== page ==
These days, customer touch-points have proliferated to the extent that PR people can no longer ‘manage’ corporate reputation all by themselves. This begs the question: What, then, can you do to control your reputation? Marketing spoke to Jane Chang, head of marketing communications at Chan Brothers Travel, to find out more.
[Chang is speaking at Marketing magazine’s 3rd annual PR Asia 2015 conference, happening 26-27 November in Singapore.]
Marketing: PR people were traditionally the gatekeepers of corporate reputation. Why is this no longer possible?
Chang: The arrival of social media has severely increased the frequency and number of conversations about an organisation. At Chan Brothers Travel, travel expertise is one of our value propositions. Our tour managers/brand ambassadors spend a significant amount of time on the road with our customers developing a close relationship. These valued employees are the last and most critical touchpoint between us and the customers and hence are one of the key gatekeepers of corporate reputation. Simply put, corporate reputation cannot be managed, built or protected by PR people alone.
Marketing: If PR people can no longer be gatekeepers, what is their new role then?
Chang: The role of the PR person remains as facilitator and spear-header of conversations, not just with the public and media but with internal stakeholders. The PR person today needs to have access to the dominant coalition within the organisation to ensure reputation alignment across all touchpoints. At Chan Brothers Travel, we work closely with our customer service department to align standards across departments. We ensure all our employees understand our value proposition of service excellence and convey this constantly at every touchpoint to consumers, partners and colleagues. This is fundamental to managing our corporate reputation.
Marketing: What is PR’s top priority when it comes to spokesperson training?
Chang: The majority of external conversations with the media are channeled through the marketing communications team to ensure alignment of messages. Even the best communicators make gaffes. Senior executives may find themselves thrust into the limelight, and frequently at short notice; when direct access is required, it is the responsibility of the PR person to ascertain context, scope, historical evidence, facts and figures before advising the senior executive who will ultimately be in the firing line.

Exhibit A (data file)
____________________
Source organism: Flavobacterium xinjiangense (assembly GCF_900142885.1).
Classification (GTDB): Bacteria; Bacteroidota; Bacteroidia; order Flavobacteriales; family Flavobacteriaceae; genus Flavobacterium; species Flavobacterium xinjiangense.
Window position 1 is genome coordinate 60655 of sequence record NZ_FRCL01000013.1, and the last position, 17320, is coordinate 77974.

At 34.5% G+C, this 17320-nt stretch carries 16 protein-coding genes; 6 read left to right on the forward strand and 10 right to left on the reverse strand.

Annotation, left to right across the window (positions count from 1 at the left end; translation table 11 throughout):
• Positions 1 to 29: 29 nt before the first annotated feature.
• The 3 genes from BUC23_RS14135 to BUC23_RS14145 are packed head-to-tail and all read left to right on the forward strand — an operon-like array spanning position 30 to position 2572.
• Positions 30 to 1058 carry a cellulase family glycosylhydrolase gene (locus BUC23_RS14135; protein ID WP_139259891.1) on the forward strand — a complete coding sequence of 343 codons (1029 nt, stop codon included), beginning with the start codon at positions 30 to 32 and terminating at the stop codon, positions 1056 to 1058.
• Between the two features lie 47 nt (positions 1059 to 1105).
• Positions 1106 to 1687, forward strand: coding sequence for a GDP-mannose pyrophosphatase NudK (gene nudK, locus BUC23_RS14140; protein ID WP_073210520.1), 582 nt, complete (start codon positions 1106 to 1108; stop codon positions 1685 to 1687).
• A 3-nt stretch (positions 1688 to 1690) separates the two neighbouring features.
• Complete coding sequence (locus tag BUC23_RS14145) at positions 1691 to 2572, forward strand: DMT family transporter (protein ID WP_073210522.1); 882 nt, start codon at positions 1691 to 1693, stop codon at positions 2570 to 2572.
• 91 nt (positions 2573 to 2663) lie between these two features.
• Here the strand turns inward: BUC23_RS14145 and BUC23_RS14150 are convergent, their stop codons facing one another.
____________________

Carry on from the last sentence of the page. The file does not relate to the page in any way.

Marketing: What is the biggest challenge that you face in managing corporate reputation?
Chang: Chan Brothers faces a huge challenge in managing the media’s sensationalisation of on-ground impact on travellers in foreign lands due to a calamity, epidemic or political instability while not coming across as callous towards the situation. Irresponsible citizen journalism can add to the sensationalisation of incidents. Digital media is a double-edged sword: While organisations are compelled to respond quicker, be more transparent and respond thoughtfully, digital platforms also allow for organisations to have immediate access to consumers and resolve less complex issues swiftly.
Marketing: Tell us about the worst reputation crisis you face at Chan Brothers. What happened and how did you manage it?
Chang: The worst corporate reputation crises are usually due to service lapses on tour, when customers are not pleased with our recovery and decide to publicise the incident to the media in the heat of the moment. Our approach is to address the media with facts laid bare and take ownership for lapses that were within our control. There were instances where the media chose to let the story go after reviewing both sides of the account. We also continue to engage our customers in hope of working towards an optimum solution for all parties. Ultimately, we are always glad for the opportunity to improve rather than be boycotted and brand-bashed for life.
Hear more from Chang at Marketing magazine’s 3rd annual PR Asia 2015 conference, happening 26-27 November in Singapore.
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